While Luke's development has its good and bad points, Finn's is overall just bad. He changes from a person who is only out to protect himself and the people he loves (that would be Rey, at least at the beginning of the film) to a person who believes in compassion and is willing to sacrifice himself for the greater good. This comes about due to his connection to the compassionate and inspirational Rose, though his transformation (and their relationship) is rushed and mostly buried under a cartoonish escape and rescue sequence. Finn suddenly shifts from potential runaway to hero when he realizes he and Rose can help the Resistance escape. Within moments of meeting Rose, he eagerly goes on a "mission impossible" without the slightest hesitation. There could have been a compelling, even endearing, narrative here about compassion and self-sacrifice: Rose could have forced Finn to go along with the plan, threatening to expose his attempt to run away; he could have abandoned her at the casino, only to decide at the last minute to help Rose save the animals and return to help the Resistance. But no, we just get a magical shift in attitude early in the film.*

Kylo Ren's arc is a bit muddier, and his conflicts are not entirely resolved. For one thing, Kylo's interests and desires are always in question. Does he want Snoke's approval, or is he just using Snoke so he can become stronger? Is his goal to start a new world order? He asks Rey to join him: Is this a tactical decision or does he want her companionship, or both? Does he just want to be loved? Does he want revenge on Luke Skywalker for not believing in him? What about his mother? He didn't want to kill her, but he seems fine when he thinks she is dead. Does he ever discover that she is still alive? With so much in doubt, we cannot say for sure if he changes at all over the course of the film.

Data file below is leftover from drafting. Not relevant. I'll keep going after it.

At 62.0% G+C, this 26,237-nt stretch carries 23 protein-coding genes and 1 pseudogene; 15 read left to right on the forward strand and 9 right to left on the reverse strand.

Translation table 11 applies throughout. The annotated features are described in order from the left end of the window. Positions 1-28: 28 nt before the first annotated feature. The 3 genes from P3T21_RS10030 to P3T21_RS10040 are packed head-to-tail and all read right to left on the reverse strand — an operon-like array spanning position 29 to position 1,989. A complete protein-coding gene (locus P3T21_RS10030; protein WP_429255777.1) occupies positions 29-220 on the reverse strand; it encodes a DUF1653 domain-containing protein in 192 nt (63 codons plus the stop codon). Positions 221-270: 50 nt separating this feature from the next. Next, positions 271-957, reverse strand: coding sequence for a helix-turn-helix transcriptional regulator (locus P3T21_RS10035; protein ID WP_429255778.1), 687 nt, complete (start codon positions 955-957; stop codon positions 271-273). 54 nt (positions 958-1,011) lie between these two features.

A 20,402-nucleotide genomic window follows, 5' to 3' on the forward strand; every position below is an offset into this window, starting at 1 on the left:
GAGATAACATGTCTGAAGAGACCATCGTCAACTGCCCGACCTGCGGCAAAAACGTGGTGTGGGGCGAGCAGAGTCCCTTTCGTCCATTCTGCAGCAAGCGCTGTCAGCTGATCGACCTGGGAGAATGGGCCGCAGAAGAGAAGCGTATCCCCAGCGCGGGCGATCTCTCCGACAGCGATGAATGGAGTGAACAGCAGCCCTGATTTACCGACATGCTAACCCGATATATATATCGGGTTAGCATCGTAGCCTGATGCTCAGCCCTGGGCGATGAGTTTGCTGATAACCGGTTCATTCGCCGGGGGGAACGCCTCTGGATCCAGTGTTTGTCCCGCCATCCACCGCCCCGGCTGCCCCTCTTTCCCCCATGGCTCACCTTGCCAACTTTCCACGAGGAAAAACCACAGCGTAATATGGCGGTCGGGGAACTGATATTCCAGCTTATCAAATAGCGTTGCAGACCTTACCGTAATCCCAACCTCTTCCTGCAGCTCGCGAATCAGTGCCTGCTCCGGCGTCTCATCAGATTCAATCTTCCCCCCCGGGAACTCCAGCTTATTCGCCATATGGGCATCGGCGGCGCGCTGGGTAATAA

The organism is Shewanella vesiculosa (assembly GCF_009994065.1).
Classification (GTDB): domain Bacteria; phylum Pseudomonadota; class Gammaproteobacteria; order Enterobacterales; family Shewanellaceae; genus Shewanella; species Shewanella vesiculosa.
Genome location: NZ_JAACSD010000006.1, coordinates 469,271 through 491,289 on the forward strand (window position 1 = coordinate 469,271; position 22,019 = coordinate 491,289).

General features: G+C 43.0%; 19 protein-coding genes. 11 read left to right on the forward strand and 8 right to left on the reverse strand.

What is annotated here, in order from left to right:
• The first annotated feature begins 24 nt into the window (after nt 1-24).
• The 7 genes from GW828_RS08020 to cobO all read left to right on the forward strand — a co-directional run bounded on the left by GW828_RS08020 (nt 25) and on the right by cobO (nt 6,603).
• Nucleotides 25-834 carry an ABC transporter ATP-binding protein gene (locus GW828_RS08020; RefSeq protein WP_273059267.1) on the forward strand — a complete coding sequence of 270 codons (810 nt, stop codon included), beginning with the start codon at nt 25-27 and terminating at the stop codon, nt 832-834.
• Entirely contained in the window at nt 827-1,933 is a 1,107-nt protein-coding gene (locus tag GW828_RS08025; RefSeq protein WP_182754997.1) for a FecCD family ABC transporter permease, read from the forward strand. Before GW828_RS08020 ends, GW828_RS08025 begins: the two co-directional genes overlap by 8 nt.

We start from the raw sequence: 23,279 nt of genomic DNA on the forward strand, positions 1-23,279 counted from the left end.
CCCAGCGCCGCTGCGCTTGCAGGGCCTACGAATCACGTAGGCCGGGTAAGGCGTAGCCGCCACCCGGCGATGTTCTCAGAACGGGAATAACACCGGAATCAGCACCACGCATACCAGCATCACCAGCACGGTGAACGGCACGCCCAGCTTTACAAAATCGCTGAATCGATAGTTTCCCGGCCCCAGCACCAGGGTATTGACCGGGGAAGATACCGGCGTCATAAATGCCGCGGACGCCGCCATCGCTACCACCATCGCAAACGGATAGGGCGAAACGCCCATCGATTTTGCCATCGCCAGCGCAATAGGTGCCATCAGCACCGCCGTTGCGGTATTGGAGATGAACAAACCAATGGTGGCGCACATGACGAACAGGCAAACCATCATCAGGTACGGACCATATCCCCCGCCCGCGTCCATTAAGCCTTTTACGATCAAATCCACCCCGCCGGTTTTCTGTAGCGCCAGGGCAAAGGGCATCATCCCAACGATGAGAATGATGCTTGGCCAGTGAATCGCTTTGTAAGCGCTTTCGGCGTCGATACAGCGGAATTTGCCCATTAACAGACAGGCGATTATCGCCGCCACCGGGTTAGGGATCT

Early in the film, Snoke ridicules him for wearing a mask, knowing--as we all did--that the mask was keeping Kylo from reaching his true potential. Humiliated, Kylo immediately destroys the mask, but it doesn't have the effect Snoke had expected. The newly confident Kylo won't kill Leia, and when given the chance, he seems to explore his compassionate side with Rey. But was he really opening up to compassion? If so, wouldn't Snoke have noticed? Didn't he sense Kylo's inability to kill his own mother? How could Snoke let Kylo trick him like that? It's hard to make sense of it. In any case, when faced with the choice between killing Rey and killing Snoke, Kylo chooses to kill his master. He is free from Snoke's influence, free from the past, and ready to create a future of his own making--but has he only done it so he can be with Rey? He is still an incompetent leader prone to temper tantrums. He has not gained compassion or self-control. And while he may be leading the fight against the Resistance, he's going to have to sleep with one eye open, since nobody in the First Order wants to follow him.

That leaves Rey, whose arc I will analyze in Part 2.

* Is Rose supposed to teach Finn something at the end about saving those you love? Because that's what Finn was trying to do at the beginning of the movie: Save himself and Rey. And at the end, wasn't Finn also trying to save people? That was the purpose of his attempted self-sacrifice. Is Rose saying self-sacrifice is never a good idea? Or was this just a moment of weakness for Rose: Was she being selfish, trying to keep Finn alive at the expense of the Resistance? As I noted above, Poe was wrong to call off that mission. Finn was right to keep going. Rose risked her life and Finn's by colliding right in front of the First Order. She had no reasonable hope for saving anyone's life, and good reason to think that she was destroying any hope for the Resistance. Rose was even wronger than Poe. And as with Leia and Holdo, Rose has no dramatic arc of her own. She is only there to aid Finn's development.